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Office Hours: 30 Minutes with Alexis Wiggins

Alexis Wiggins has worked as a high-school English teacher, instructional coach, and consultant. Her book, The Best Class You Never Taught: How Spider Web Discussion Can Turn Students into Learning Leaders (ASCD), helps transform classrooms through collaborative inquiry. Alexis is currently the English Department Chair at The John Cooper School in The Woodlands, TX. You can contact her or sign up for her newsletter at www.ceelcenter.org.

First, tell me how you would describe your current professional title(s). 

I’m an English teacher and department chair at the John Cooper School in The Woodlands, Texas. I also write and consult when I can. As a consultant, I work with schools to help them design better assessment practices, developing dynamic curriculum, using essential questions, and implementing effective student-led collaborative inquiry in all kinds of classrooms.

You’re most known for your Spider Web discussion practice. Can you tell us a little bit about how that tool developed and what you’re valuing about it most these days?

Working at The Masters School (in Dobbs Ferry, NY), which is a Harkness institution, shaped my practice and played a significant role in developing Spider Web Discussion. Long discussions about books were part of my own education; I didn’t experience a lot of lectures in high school, so discussion of a kind was a familiar teaching medium for me. I was in my 20s when I started teaching, and entering the classroom as a teacher forced me to reexamine assumptions that I had about discussion. First, I had to think about putting the onus and empowerment on students’ shoulders, empowering them to be ones who asked the great questions, rather than waiting for me to ultimately guide the discussion. I learned through Harkness that if you bite your tongue long enough, kids usually get where they need to go on their own. They also value where they land more, because rather than having it spoon fed to them, they found it for themselves. Like most Harkness schools, Masters implemented the Harkness pedagogy in all disciplines. But the English department had a collaborative model that was different from what I’d seen prior or since: the whole class would get the same discussion grade for each discussion. This practice took away the individual element and made the classroom a fully collaborative inquiry. That was very new and different for me as a young teacher.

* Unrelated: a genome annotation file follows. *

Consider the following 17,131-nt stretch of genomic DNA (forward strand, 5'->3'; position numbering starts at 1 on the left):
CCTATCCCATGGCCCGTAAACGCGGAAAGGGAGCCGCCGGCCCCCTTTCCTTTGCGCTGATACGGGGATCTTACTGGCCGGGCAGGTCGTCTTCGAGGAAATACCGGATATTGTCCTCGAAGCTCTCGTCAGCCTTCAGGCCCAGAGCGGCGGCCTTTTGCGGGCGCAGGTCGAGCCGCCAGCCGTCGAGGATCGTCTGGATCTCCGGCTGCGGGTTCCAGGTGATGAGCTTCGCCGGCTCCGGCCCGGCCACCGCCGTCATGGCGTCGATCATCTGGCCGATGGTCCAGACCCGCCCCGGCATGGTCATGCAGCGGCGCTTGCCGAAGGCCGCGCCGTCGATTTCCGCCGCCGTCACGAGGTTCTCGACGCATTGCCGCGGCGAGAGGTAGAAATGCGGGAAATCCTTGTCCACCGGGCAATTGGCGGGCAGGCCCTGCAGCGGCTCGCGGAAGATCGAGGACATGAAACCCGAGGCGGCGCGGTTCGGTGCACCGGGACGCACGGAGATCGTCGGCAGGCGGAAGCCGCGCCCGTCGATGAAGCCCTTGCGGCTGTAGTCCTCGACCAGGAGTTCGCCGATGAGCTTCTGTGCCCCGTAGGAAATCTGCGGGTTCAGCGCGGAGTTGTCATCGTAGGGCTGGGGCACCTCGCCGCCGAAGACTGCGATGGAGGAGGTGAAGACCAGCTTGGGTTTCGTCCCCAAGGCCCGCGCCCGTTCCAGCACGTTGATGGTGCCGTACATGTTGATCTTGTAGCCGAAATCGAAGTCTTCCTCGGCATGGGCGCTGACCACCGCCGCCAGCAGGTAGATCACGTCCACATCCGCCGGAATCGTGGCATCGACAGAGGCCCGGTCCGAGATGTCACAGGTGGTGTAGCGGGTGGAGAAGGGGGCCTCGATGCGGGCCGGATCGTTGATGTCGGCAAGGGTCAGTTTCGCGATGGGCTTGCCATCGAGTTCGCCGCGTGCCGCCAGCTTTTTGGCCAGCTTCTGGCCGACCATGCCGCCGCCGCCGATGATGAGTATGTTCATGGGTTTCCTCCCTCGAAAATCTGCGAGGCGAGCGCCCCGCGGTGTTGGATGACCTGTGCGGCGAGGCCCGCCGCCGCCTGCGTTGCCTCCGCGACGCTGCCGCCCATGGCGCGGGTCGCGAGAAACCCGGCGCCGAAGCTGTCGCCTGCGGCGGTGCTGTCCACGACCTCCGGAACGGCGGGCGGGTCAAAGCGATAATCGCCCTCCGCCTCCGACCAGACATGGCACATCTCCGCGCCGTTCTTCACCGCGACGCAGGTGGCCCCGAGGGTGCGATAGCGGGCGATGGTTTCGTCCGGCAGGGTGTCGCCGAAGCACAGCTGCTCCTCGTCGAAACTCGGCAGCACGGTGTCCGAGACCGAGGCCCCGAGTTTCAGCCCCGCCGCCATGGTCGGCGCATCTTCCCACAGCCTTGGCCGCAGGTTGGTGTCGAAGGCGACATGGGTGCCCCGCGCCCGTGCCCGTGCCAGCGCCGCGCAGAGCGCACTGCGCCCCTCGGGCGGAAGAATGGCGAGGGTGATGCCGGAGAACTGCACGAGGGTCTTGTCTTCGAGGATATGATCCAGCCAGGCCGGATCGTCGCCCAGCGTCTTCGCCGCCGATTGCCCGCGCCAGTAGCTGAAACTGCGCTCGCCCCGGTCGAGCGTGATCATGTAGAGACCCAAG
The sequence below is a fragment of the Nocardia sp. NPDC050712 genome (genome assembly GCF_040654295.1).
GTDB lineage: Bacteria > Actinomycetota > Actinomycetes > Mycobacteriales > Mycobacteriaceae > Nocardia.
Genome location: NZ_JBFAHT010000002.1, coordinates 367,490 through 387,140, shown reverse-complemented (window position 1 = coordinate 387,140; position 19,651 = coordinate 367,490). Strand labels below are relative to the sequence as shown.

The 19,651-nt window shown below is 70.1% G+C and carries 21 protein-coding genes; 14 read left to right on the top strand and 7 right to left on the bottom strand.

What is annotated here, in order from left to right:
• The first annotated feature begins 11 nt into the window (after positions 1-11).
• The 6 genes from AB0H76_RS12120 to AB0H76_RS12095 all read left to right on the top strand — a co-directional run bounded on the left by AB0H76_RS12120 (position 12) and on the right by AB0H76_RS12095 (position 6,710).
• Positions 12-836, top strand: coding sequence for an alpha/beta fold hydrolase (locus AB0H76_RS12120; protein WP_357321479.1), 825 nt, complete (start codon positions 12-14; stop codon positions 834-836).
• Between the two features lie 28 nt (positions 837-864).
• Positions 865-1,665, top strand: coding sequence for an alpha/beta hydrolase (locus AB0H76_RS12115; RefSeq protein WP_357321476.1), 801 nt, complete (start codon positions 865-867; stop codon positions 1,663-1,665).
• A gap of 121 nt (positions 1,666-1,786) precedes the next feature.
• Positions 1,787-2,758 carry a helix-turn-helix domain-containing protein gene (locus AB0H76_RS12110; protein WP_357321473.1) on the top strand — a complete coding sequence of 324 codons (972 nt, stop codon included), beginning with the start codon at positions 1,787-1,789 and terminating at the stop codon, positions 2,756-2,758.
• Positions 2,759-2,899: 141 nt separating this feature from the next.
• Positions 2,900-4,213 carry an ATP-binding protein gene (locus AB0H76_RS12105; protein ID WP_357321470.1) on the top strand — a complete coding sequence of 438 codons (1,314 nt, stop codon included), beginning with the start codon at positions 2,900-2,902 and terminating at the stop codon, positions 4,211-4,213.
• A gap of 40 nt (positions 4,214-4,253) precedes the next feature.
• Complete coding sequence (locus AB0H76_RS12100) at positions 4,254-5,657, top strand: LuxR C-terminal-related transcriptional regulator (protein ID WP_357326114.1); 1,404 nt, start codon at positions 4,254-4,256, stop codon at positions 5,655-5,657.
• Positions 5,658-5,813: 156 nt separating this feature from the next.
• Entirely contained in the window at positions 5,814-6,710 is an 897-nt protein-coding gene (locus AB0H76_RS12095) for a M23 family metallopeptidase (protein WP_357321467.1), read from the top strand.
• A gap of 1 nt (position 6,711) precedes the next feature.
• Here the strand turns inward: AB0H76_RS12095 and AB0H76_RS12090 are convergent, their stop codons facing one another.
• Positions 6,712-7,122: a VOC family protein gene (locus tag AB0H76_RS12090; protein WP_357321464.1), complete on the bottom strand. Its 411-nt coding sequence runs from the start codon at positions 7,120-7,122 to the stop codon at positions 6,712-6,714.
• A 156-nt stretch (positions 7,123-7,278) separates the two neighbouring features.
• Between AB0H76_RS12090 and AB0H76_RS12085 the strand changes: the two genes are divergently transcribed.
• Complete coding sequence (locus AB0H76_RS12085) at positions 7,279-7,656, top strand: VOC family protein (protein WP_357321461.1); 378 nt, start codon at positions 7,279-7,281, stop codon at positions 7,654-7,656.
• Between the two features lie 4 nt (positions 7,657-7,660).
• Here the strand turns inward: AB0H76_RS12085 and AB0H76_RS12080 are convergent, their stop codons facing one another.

For years prior to that, I felt like I had been rewarding bad behavior: volume, not necessarily depth of comments; interruption; not listening well; the students who engaged in these less productive ways ultimately earned higher grades. When I considered my values or goals for discussion, I realized that my goal wasn’t to have kids speak more, but to encourage them to ask questions, to reference the text often, to be unafraid to say they’ve rethought and want to follow up with a question. This model – which the English department at Masters had decided on before I got there – was the origin of Spider Web Discussion for me. 

I ended up building avenues out from there that better supported the method in schools that weren’t Harkness. I couldn’t do that group grading in environments that weren’t designed for it, and I ultimately don’t think that it’s best practice. 

Spider Web Discussion really empowers kids to do the deep digging and question asking themselves. A good teacher can use it to lay groundwork and protocol and give spaces for feedback and reflection while providing intellectual safety. 

What do you value about Spider Web Discussion most these days?